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Democrats to hold state convention in Rochester

Democrats from across the state will gather in Rochester this weekend with one shared goal in mind: Winning back control of the Minnesota House and Senate.

Rochester will host Minnnesota's DFL convention for the third time in six years. Party chairman Ken Martin says that's no accident.

"Rochester is decidedly a swing district that could go either way, and we know with some time, energy and focus down there we could completely turn it blue, and that is what we are trying to do," Martin said.

It wasn't always that way. For years, Rochester was considered solidly Republican. That changed in 2004 when DFLers Tina Liebling and Andy Welti were elected to the Minnesota House. Democrats built on those successes in 2006, with Kim Norton winning a House seat and Ann Lynch being elected to the Senate. But Republicans reclaimed two of those seats in 2010, when Mike Benson defeated Welti and Carla Nelson unseated Lynch.

Looking ahead to November, Democrats are hoping to gain control of both the state House and Senate. Nearly 2,700 delegates will rally behind the party's candidates at the Mayo Civic Center on Saturday and Sunday as they prepare for the campaign season ahead.


Republican delegates gathered earlier this month in St. Cloud to endorse a candidate to take on U.S. Sen. Amy Klobuchar. They settled on state Rep. Kurt Bills, a high-school economics teacher from Rosemount. DFL delegates are expected to endorse Klobuchar to a second-term. There also will be plenty of speeches from party candidates, including three-term 1st District U.S. Rep. Tim Walz.

Campaign issue

The Mayo Civic Center seems to be a particularly apt venue for this year's convention. Area DFL candidates are expected to hit local Republicans hard for their failure to secure bonding money for the civic center's expansion. Rochester attorney Ken Moen said that will be a key issue in his campaign against Nelson. He said he also will talk about Republicans' failure to solve the state's systemic budget problems and the need for more education funding.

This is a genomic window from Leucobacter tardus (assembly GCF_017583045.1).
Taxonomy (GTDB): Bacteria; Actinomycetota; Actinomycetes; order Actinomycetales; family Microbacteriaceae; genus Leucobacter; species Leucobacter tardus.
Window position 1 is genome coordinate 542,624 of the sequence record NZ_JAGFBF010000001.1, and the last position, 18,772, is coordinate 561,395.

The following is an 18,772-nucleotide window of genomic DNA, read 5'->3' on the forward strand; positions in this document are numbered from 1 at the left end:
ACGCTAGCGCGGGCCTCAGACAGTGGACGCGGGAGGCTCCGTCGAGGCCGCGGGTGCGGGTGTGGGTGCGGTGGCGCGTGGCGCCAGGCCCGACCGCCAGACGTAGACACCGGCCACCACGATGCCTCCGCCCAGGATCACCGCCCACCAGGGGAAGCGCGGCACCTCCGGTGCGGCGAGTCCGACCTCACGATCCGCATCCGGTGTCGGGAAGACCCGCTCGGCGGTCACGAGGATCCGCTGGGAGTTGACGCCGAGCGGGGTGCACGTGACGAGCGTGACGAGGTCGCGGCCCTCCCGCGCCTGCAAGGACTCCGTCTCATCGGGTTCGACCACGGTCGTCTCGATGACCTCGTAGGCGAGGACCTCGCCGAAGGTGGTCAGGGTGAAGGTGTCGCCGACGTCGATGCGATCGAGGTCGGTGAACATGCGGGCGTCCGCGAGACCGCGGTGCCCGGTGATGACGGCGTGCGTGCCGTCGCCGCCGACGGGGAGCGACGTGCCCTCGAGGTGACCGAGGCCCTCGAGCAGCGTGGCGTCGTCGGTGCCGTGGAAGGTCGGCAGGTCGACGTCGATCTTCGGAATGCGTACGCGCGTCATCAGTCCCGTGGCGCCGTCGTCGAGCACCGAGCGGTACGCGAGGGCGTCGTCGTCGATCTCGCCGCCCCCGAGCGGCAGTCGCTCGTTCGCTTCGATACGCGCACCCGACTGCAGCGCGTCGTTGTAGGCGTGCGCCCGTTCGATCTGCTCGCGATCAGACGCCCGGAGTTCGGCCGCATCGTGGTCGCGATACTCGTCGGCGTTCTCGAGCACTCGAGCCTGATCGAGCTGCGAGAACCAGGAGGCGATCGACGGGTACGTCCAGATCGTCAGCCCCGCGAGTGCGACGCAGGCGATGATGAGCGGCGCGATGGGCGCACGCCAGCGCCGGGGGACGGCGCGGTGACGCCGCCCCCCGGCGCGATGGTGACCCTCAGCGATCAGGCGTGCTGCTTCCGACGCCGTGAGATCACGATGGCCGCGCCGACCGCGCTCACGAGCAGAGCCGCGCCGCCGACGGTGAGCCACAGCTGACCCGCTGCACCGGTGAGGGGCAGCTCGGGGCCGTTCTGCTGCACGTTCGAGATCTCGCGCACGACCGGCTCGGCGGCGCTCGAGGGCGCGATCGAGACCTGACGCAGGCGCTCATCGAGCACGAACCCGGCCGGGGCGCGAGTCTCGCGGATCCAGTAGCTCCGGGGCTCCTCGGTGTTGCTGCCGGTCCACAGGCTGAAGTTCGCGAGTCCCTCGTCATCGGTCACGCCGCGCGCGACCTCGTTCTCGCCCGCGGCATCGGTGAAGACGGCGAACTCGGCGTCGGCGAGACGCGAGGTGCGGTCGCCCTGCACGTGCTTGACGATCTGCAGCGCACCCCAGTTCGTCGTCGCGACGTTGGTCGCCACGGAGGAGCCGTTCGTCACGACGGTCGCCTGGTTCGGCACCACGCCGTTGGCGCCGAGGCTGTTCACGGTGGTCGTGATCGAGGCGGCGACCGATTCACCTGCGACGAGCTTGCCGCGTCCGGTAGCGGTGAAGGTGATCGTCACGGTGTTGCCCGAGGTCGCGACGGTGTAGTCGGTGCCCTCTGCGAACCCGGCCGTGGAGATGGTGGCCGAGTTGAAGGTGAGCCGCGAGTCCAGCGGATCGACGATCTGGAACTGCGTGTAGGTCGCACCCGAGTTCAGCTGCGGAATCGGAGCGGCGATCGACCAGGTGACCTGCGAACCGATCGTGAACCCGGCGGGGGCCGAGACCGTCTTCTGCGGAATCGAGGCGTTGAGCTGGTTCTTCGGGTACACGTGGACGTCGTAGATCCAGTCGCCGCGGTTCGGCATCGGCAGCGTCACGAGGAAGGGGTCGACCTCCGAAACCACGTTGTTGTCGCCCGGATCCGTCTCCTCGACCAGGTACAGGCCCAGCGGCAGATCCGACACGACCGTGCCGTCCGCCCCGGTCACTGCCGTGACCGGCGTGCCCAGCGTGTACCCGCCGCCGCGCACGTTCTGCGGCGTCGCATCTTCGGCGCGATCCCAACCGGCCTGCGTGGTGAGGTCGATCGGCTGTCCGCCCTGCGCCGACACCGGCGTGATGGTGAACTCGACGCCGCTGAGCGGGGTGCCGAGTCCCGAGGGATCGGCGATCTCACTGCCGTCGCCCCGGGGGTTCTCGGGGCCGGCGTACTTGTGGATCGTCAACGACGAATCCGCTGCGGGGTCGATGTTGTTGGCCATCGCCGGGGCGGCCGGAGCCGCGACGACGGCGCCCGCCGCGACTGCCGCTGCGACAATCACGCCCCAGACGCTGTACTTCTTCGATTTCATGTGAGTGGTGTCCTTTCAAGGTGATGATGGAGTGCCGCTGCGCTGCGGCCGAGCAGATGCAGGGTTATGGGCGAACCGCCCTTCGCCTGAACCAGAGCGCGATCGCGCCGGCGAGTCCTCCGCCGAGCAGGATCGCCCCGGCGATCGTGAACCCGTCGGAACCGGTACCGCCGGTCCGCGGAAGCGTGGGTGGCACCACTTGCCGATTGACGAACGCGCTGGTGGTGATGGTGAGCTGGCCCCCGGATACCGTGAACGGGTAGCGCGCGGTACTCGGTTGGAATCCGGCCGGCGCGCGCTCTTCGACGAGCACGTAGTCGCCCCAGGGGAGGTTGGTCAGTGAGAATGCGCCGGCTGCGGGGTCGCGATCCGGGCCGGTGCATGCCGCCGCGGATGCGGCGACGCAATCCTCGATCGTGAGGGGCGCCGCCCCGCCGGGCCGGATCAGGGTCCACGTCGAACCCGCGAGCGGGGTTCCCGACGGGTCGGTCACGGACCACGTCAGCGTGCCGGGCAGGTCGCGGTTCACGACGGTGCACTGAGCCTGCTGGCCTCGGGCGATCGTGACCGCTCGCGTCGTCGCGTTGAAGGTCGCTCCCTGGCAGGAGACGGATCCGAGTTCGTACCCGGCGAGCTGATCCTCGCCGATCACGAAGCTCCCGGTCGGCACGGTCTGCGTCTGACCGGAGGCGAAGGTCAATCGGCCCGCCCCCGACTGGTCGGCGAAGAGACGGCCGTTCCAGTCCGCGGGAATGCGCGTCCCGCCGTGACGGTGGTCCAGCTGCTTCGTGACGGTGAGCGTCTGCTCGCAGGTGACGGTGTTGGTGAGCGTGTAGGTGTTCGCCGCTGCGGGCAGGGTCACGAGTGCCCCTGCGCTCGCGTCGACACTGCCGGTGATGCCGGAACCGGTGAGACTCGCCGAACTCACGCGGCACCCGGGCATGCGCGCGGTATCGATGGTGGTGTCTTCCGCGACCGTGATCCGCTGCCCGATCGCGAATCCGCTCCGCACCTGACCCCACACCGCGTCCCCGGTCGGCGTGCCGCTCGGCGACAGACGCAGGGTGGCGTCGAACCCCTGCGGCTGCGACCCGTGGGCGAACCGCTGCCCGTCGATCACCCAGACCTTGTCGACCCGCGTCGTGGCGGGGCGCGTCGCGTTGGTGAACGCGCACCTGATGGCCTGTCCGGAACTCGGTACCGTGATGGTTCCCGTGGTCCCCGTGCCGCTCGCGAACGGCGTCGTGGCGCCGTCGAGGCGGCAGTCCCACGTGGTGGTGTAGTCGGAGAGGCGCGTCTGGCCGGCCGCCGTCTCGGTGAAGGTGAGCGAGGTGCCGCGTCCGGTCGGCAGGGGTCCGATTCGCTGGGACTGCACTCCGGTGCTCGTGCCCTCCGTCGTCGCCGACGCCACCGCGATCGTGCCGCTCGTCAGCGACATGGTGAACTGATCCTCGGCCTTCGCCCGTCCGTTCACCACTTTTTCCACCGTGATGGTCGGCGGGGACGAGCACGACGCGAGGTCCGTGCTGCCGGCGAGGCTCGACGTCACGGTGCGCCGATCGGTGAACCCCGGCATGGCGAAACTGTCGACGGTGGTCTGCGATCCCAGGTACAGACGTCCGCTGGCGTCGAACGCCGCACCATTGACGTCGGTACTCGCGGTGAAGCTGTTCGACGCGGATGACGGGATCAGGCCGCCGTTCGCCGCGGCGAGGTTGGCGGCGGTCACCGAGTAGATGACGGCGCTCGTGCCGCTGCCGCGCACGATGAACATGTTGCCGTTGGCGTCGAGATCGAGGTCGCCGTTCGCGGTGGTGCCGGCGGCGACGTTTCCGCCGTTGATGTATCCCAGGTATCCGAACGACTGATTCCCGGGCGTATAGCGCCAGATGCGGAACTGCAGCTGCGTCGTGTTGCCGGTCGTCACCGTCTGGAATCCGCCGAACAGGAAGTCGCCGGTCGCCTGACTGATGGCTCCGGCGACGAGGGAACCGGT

"I've been out door knocking for almost a month," Moen said. "People are not happy with what has gone on the last couple of sessions, and I sense there is a desire for change."

Nelson counters that she is proud to run on a record of Republicans helping to improve budget a budget deficit from more than $6 billion to closer to $1 billion.

"We're going to need to continue that type of fiscal discipline and priority setting into the future," she said.

That budget included additional spending for K-12 education. Nelson said that she supported bonding for the Mayo Civic Center, but when it became evident that there were not enough votes to pass the bill with the project included, she helped establish criteria for a $47.5 million economic development grant. That criteria lines up with the civic center project.

Legislative success debated


Martin said Democrats will make the case that Republicans presided over a do-nothing Legislature, with the minority party doing the heavy lifting to pass the session's only major accomplishments — a bonding bill and Vikings stadium bill.

But Republican Party of Olmsted County chairman Bruce Kaskubar said DFL Gov. Mar Dayton vetoed a large number of GOP-backed bills, and it's clear Democrats have done everything they can to pin the "do-nothing" label on Republican lawmakers. Ultimately, he said, voters will have to decide whether they agree with Republicans that Minnesota has a spending problem — not a revenue problem.

"The election depends a lot on whether that is a message that a majority of the voters agree with or not," he said.

Rochester Community and Technical College history professor Chad Israelson said he expects many of the local races to be competitive. In 2010, he said Republicans did not do much better than in 2008 in terms of the total number of votes they received. But those votes were enough to win, with many Obama supporters who voted in 2008 failing to show up at the polls.

"If you look at the local elections (in 2010), those were pretty tight, so a few voters here and there could have swung it," he said.

Israelson said it is hard to know how Democrats will fare in the fall. There is an anti-incumbent mood, which could hurt Republicans. Several area Republicans also will face their first election test since winning two years ago. On the other hand, the inclusion of a proposed constitutional amendment to ban gay marriage on the ballot could help boost Republican turnout.

"Rochester is not just strong Republican any longer," he said, "so really anything that happens wouldn't be a total shock."

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